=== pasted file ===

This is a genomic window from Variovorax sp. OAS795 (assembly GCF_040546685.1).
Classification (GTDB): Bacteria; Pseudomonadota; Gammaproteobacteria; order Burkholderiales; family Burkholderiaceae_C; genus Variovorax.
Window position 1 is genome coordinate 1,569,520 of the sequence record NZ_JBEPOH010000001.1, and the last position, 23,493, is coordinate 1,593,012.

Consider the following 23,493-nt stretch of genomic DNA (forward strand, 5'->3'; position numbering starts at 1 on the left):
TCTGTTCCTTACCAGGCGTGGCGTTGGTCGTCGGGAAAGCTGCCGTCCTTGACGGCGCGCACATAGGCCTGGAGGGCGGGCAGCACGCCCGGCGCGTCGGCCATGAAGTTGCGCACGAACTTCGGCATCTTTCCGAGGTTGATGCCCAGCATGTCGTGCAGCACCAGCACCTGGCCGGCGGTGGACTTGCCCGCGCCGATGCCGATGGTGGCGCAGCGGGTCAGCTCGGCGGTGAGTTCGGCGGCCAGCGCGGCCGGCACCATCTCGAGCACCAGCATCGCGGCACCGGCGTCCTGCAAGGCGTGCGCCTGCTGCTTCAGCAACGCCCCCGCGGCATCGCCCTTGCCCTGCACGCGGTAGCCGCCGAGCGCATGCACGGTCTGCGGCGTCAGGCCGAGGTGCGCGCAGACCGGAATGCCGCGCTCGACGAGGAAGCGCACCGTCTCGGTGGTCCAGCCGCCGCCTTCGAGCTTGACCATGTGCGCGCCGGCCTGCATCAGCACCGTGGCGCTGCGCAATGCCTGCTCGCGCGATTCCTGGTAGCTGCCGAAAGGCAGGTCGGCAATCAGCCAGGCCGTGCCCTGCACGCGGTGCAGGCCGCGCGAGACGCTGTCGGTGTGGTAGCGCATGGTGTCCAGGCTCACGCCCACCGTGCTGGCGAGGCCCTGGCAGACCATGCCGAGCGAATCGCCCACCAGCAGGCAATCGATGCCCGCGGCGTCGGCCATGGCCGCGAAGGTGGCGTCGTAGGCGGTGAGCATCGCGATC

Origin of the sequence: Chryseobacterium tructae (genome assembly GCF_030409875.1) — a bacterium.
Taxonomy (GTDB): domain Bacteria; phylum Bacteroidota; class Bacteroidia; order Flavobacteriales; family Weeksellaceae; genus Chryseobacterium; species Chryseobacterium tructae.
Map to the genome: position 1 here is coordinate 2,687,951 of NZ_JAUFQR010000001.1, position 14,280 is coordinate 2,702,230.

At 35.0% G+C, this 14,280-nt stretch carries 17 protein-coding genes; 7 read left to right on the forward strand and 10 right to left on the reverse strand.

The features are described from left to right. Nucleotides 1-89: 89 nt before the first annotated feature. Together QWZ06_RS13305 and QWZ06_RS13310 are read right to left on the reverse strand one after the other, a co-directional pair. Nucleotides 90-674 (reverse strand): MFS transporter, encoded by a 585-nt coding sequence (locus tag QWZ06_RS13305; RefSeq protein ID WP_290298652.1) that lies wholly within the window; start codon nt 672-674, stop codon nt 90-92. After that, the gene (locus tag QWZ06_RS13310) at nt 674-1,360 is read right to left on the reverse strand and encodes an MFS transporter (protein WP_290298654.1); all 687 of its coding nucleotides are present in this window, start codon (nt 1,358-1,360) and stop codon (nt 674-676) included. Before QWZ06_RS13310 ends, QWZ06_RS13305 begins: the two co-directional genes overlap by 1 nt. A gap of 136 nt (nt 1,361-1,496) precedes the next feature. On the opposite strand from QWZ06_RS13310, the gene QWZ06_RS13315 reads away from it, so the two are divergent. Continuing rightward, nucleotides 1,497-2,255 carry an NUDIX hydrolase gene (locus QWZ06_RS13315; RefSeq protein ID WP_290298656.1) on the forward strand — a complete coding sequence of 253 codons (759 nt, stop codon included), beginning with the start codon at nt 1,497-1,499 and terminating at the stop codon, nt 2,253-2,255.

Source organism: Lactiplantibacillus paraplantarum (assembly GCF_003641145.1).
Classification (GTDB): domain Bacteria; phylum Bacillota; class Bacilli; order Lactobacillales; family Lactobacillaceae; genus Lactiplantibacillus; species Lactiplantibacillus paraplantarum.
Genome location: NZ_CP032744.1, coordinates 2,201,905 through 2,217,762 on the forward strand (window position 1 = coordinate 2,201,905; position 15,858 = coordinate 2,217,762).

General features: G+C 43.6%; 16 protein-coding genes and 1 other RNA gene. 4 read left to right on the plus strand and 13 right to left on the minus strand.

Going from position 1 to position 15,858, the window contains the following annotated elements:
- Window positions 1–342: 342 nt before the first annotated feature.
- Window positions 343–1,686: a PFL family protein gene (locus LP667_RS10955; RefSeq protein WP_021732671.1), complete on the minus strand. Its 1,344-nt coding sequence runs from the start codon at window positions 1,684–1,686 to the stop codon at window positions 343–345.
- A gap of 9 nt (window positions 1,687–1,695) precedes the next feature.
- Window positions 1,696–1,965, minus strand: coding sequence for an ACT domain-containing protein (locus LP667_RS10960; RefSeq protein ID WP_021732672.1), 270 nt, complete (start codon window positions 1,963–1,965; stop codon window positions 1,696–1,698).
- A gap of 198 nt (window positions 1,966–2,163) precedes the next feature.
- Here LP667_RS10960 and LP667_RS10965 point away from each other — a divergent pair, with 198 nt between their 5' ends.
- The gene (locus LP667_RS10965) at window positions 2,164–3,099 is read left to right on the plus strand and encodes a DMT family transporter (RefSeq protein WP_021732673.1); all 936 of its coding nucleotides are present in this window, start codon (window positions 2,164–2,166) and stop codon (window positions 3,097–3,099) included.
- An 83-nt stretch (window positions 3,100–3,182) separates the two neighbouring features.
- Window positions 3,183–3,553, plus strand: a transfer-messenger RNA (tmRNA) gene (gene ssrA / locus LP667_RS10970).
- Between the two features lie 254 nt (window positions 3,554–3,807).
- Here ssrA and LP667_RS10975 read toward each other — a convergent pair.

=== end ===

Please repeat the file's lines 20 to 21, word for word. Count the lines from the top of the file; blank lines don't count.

- A gap of 198 nt (window positions 1,966–2,163) precedes the next feature.
- Here LP667_RS10960 and LP667_RS10965 point away from each other — a divergent pair, with 198 nt between their 5' ends.